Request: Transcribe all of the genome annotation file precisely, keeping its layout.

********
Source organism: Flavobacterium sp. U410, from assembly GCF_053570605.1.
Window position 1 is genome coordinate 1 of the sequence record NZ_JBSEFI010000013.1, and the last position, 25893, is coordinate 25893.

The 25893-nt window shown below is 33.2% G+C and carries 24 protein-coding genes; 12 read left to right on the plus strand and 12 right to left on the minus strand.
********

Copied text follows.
Source organism: Flavobacterium sp. U410, from assembly GCF_053570605.1.
Window position 1 is genome coordinate 1 of the sequence record NZ_JBSEFI010000013.1, and the last position, 25893, is coordinate 25893.

The 25893-nt window shown below is 33.2% G+C and carries 24 protein-coding genes; 12 read left to right on the plus strand and 12 right to left on the minus strand.